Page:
September 2016

VanMoof Electrified S Unboxing :: With Frau Brandlinger

by Volker Weber

iPhone-Kamera blitzschnell starten

by Volker Weber

Ink support in Windows 10

by Volker Weber

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As I was thinking about different 2-in-1 concepts for Windows 10, I could not help but notice how well Windows plays with Surface. Yes, I know, surprise! Microsoft makes both. But there are quite a few things that I would want to do on iPad and simply can't.

Number 1 is the ability to annotate a web page. That's built into the Edge browser. Tap an icon, take your pen and fire away. Not in Safari on iPad Pro. I would have to take a screenshot and then open that in Paper by 53.

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Number 2 is the ability to write with your pen instead of using a keyboard. When you are holding your Surface and tap with your finger to open an entry field, it will show a keyboard. But if you tap with the pen, it opens a writing area. And if that thing understands my handwriting, it will certainly understand yours.

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And then there is the ink workspace. Tap a small icon and it opens up. Select what you want to do from there. I don't particularly like the stickies. But being able to make a screenshot of the current screen, no matter what's on it, and then being able to annotate that? Sweet. That's number 3. On the iPad Pro I have to do the screenshot + Paper thing explained above.

Number 4: click the pen button and get a blank page in OneNote. Double click it to first select a region on the current screen and import that into OneNote.

And number 5, just to complete the list: you can go to an empty page to doodle on from the ink space. It's just one page, you can easily delete it. Or save your doodle into a file before you hit that delete icon to get a blank page.

That's the stuff, that's built right in by Microsoft. On top of that you get real applications.

How BlackBerry lost the empire

by Volker Weber

BlackBerry never had a successful smartphone. Their commanding market share was built on rather simple messaging devices and an architecture that allowed customers to tie into their internal, walled-off mail infrastructures.

When iPhone launched in 2007 the writing was on the wall. This was not a highly efficient device with a long battery life and super low demand on network bandwidth. This was a real computer with a web browser, always connected. It brought down the AT&T network and other carriers around the world. They had to invest into their networks and iPhone paved the way for real smartphones.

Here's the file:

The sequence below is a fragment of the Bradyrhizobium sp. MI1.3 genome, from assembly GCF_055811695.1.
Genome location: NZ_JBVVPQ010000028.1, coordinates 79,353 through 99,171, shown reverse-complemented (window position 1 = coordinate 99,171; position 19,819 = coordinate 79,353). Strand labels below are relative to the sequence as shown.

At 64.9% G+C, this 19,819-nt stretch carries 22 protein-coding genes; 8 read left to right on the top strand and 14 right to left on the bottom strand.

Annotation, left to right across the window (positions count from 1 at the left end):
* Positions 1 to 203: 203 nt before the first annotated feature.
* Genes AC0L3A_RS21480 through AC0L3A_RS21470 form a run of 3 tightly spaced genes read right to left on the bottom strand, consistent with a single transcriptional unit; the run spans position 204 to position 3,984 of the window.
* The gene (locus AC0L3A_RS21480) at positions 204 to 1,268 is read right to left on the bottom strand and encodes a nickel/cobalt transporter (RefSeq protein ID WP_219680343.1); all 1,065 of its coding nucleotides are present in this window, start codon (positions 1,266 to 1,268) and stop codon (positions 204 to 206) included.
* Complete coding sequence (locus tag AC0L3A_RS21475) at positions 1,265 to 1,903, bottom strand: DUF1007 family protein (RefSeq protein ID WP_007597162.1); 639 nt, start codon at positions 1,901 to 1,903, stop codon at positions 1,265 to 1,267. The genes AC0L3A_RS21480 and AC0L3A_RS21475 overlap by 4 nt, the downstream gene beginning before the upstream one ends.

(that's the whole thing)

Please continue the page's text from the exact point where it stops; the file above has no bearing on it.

When BlackBerry finally caught up with BlackBerry 10, it was too late. If you develop apps, you don't want yet another platform. You are busy doing Android and iOS. No software, no customers.

And in the enterprise space BlackBerry made a major mistake. BES5 would handle all old BlackBerrys, but BlackBerry 10 demanded a new BES10 server. And BES5 was not upgradable to BES10. You had to make an enterprise sale to deploy a new architecture. And an enterprise sale takes years.

BES12 rectified this situation, somewhat. But again, it did not help the BB10 platform since customers had long started deploying iPads. When you safely handle iPads, you can also handle iPhones. There was no need for BB10.

Then last year, BlackBerry changed course again with their Android initiative. Making a super expensive PRIV was probably not a smart idea. Sales just did not add up. And when DTEK50 shipped, I told you this does not feel like BlackBerry at all. It's a secure Android device with a berry on the back.

We can take a lesson from this. BlackBerry could not transition from the super successful initial BlackBerry platform to BB10 and then Android. Palm could not successfully launch the webOS platform. Nokia could not take their Symbian success and make it on Windows Phone. And I will give you another one: GoPro will not be able to take their action camera success and battle DJI in the drone space.

Will BlackBerry succeed in the software space? I don't know. Companies who retire their BlackBerrys are likely to also retire the vendor. Buying Good was a smart move. Because that is where many customers are swimming. And they will be surprised to find BlackBerry at this beach.

BlackBerry still launching a handset next month

by Volker Weber

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I contacted BlackBerry and asked two questions. I got the answer within minutes:

Is BlackBerry going ahead with the DTEK?

Yes.

Is BlackBerry still committed to Android updates?

Yes.

Both DTEKs are not made my BlackBerry but by TCL who also developed the hardware. There is a third device in the pipeline and I have not asked about that. BlackBerry will not be developing further handset hardware, and frankly, there isn't anybody left who understands hardware. But they will continue to invest in software. And then enable others to make BlackBerry devices.

BlackBerry is now a software company

by Volker Weber